Money & Business

Washington Restaurant and Lodging Associations Become One

By / May 4, 2015 (iStock/Thinkstock)

Realizing they are stronger together than apart, the two groups recently announced an upcoming merger that will help them advocate for and interpret legislation affecting both industries.

To work more effectively on issues affecting their collective industries, the Washington Restaurant Association and Washington Lodging Association will merge later this year.

“Combining resources provides a stronger organization for our members and a stronger voice,” Stan Bowman, president and CEO of the Washington Lodging Association, told The Seattle Times.

The two groups have been working together for the last several years on issues such as tourism promotion and workplace safety, as well as a law that raised the minimum wage in Seattle and is affecting both the restaurant and lodging industries.

“We just thought we could be stronger together—there’s no crisis; there’s no big thing other than the challenges of the industry are getting bigger every day,” said Anthony Anton, president and CEO of the Washington Restaurant Association, who will lead the newly merged association.

There’s no name for the new organization, which is expected to be operational by October 1, and the groups are meeting in June to formalize new bylaws.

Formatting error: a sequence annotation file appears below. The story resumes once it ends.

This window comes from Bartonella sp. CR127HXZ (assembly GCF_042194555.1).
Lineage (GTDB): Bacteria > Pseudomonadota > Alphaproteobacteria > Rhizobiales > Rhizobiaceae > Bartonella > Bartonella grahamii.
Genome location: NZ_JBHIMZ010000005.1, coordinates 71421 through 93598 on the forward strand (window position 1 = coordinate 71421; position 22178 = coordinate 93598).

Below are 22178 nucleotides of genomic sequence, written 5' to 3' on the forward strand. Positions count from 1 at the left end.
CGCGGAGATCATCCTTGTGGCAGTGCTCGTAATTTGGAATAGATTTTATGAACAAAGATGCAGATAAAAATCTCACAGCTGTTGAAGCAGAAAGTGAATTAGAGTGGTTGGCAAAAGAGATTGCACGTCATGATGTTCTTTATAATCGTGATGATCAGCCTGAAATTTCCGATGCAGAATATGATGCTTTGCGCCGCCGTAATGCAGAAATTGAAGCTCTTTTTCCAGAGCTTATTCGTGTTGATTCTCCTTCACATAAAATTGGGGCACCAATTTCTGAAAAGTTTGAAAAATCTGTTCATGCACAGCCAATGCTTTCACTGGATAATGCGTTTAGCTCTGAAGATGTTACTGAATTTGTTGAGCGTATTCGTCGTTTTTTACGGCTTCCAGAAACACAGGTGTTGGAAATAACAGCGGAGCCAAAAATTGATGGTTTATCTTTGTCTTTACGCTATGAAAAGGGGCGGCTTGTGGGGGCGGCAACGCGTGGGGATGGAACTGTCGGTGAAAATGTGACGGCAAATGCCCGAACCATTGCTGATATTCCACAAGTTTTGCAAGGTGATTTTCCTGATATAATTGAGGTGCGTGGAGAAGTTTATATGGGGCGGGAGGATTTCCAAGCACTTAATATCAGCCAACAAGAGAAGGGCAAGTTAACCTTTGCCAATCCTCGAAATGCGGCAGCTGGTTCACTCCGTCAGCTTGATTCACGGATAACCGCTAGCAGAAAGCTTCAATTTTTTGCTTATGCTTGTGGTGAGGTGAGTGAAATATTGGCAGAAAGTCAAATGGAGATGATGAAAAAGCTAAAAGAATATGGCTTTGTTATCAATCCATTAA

“A lot of the work is front of us,” said Anton, who added that a major aim of the new organization will be developing a world-class government affairs program. With so much white noise, it’s harder to not only get the right information out there regarding legislation but also to clarify it and what it means for businesses. Sharing legal resources can help alleviate some of that noise.

“Our theme is how does one plus one equal three?” Anton said. “They’re both strong organizations. They’ve both grown over the last few years. So the real question became, how do we get to the point where the sum is greater than the parts?”

On a national level, organizations representing the restaurant and lodging industries combined forces last month for a joint Hill day.

A thousand stakeholders from The National Restaurant Association and American Hotel & Lodging Association helped raise awareness among lawmakers on issues such as the need for reforms to the Affordable Care Act, protecting the franchise model, and enacting other pro-business policies to promote job growth.

Katie Bascuas

Katie Bascuas is associate editor of Associations Now. More »

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